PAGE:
Garda fraud probe into liquidation of cash transit firm that cost Horse Racing Ireland €398,000
A FRAUD probe is under way into the liquidation of a cash transit firm that cost Horse Racing Ireland €389,000,an Oireachtas committee was told.
The garda bureau of fraud investigation of Office of the Director of Corporate Enforcement (ODCE) is looking at the matter.
It was an “unfortunate situation”, said HRI chief executive Brian Kavanagh, who earns €190,000 annually.
Fianna Fáil TD Paul McAuliffe asked how the transit company had “managed to take ownership of the goods” it was carrying, including cash floats and proceeds from the tote and racecourse betting from a number of meetings that should have been lodged to HRI’s benefit.
Mr Kavanagh said the sums involved had not been insured, as cover could not be obtained. He said tax clearance certs were coming in from the company on a monthly basis, yet when it was liquidated there was a liability to the Revenue Commissioners of €670,000.
Speaking this morning at the Dáil Public Accounts Committee, Mr McAuliffe suggested the same thing could happen again.
Chief Financial Officer Suzanne Eade said there were policies in place and the new provider had been “bang on in terms of our requirements”.
Members asked about the diversion of money allocated in 2017 for the installation of CCTV cameras in racecourse stables and operational areas, given a high-profile doping case that came before the courts.
HRI allowed the money to be used for an online licensing system for trainers, of whom there are 600 around the country.
This was done on foot of an application from the IHRB, the regulatory body for horse racing in Ireland.
Verona Murphy, Independent TD for Wexford, said HRI had “made such a big deal” about obtaining the CCTV allocation in the first place, asking it was now disappointed in light of events.
Mr Kavanagh said hindsight was ‘great wisdom,’ adding that a tender had gone out last month for the installation of CCTV at all racecourses. He agreed HRI could have insisted that the money be spent for its allocated purpose.
Ms Murphy suggested it was a “terrible indictment” because the HRI knew CCTV was needed to protect the integrity of the sport. The CEO replied: “We would defer in the first instance to the regulator in that respect.”
Mr Kavanagh said there were 35,000 runners in Ireland in the last year surveyed, and 4,000 doping tests carried out, of which 11.8pc proved positive. He accepted there had a spike in positives when a new lab came on stream.
But he added: “A majority of the cases would have involved medication routinely given to the horse but not out of their system in time. That’s a venial sin.”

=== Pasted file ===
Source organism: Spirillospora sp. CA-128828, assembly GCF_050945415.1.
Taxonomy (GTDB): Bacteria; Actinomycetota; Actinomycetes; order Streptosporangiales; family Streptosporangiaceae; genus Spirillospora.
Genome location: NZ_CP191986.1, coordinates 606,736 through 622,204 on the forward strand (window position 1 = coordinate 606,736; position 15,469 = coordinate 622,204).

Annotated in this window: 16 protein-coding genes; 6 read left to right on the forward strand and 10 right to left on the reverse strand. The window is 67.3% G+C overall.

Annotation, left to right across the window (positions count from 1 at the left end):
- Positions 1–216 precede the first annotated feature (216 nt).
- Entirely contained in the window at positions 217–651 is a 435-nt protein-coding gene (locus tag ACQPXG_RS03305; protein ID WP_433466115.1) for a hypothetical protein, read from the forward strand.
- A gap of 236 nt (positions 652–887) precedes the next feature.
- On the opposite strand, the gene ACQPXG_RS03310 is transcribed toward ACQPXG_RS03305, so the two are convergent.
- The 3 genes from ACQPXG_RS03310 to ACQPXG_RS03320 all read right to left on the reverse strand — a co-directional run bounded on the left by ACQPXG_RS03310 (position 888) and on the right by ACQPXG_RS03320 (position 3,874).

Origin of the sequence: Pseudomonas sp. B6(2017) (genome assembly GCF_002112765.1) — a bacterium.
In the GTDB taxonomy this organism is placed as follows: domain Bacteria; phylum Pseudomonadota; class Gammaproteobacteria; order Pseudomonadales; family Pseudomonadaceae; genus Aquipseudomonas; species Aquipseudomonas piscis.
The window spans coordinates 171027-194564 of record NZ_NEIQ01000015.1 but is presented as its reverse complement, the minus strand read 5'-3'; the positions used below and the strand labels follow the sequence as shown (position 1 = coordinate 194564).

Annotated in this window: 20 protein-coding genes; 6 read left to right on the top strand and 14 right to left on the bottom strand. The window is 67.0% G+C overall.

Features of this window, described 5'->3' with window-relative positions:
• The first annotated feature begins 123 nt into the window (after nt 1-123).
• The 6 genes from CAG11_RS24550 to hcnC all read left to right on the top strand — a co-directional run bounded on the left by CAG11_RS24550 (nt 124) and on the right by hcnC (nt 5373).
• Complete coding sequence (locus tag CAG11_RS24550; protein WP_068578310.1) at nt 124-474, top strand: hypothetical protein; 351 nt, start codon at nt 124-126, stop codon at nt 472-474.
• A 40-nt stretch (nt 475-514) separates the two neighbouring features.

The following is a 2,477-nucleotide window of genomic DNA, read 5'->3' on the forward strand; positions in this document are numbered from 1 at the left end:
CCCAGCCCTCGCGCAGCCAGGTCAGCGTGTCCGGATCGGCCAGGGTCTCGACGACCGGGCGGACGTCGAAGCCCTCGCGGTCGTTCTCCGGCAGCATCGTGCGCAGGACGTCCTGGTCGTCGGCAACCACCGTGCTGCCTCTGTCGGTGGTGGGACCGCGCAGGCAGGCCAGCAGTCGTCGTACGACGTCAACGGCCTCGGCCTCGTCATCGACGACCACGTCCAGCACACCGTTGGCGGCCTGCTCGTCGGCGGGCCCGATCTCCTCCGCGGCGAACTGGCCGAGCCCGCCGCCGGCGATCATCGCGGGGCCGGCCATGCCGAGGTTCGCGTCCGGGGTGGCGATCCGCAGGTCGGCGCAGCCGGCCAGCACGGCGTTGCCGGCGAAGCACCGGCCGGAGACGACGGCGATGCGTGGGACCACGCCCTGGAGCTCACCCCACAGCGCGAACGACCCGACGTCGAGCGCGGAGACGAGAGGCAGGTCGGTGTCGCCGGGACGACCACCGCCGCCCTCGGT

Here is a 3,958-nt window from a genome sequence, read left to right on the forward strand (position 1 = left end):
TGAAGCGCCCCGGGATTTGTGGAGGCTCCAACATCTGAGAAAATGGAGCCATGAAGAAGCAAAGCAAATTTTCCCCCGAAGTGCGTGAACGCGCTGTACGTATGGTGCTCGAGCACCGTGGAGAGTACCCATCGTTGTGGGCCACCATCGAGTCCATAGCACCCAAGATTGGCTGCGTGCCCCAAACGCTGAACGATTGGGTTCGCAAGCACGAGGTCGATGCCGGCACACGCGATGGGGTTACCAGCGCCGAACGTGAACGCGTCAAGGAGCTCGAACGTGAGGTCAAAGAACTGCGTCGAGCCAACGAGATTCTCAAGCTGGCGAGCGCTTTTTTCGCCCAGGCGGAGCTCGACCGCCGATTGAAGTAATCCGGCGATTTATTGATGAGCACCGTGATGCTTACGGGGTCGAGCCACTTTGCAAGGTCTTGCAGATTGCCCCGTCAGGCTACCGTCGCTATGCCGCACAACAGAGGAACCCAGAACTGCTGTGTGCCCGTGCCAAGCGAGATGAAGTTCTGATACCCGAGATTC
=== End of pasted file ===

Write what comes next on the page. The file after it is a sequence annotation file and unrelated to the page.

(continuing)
Separately the committee heard how Irish horse sales to overseas buyers collapsed by 35pc last year as a result of the Covid pandemic.
The value of sales plunged from a value of €165m in 2019 to €106m in 2020, while Brexit means the sale of yearlings and other equines becomes a VAT and customs event.
Large-scale sales events were switched out of Ireland to Britain last year, instead of being carried out at Goffs or Tattersalls here, the Public Accounts Committee was told.
Horse Racing Ireland is now to introduce an incentive scheme for overseas buyers this year, to link one purchase with a discount on a second in Ireland.
It is intended as an aid to breeders, said Mr Kavanagh, pointing out that 92pc across the country have five mares or fewer.
Brexit was ’a worrying development’ because Ireland exports 60pc of the horses we produce every year, “and while those exports go to 33 countries, by far the largest market is the UK.
“The two industries are practically interlinked. If you look at racing in the UK today, almost half the horses running will be Irish, and almost half the jockeys will be Irish jockeys.
“We had free movement of horses between Britain, Ireland and France before Brexit under a tripartite agreement that has now gone,” he said.
“Britain has become a third country, so the movement of horses between the countries becomes a VAT event, it becomes a customs event, and there’s new EU animal health law and phytosanitary requirements in terms of veterinary certification, and details that need to be checked before a horse can move between a third country and the EU.”
HRI is endeavouring to smooth the passage as much as possible, because there are 25,000 horse movements a year between Ireland Britain and France every year, “the most intense movement of equines anywhere in the world.”
Mr Kavanagh said: “It’s key to our trade is that we can have easy access to our markets, and there’s not additional cost associated with that. The breeders are the main people affected because they’re selling these horses to UK owners and trainers, and they’re breeding the horses for that market.” He pointed out that a lot of British breeders sent horses to Ireland to be covered at stud, being a valuable source of income for stallion owners but also for veterinary services that and a whole host of related economic activities.
“It was very simple before Christmas but is now more complicated. There are big challenges and it’s a real amber light for our industry, the impact that Brexit is having on the market for Irish horses in the UK.”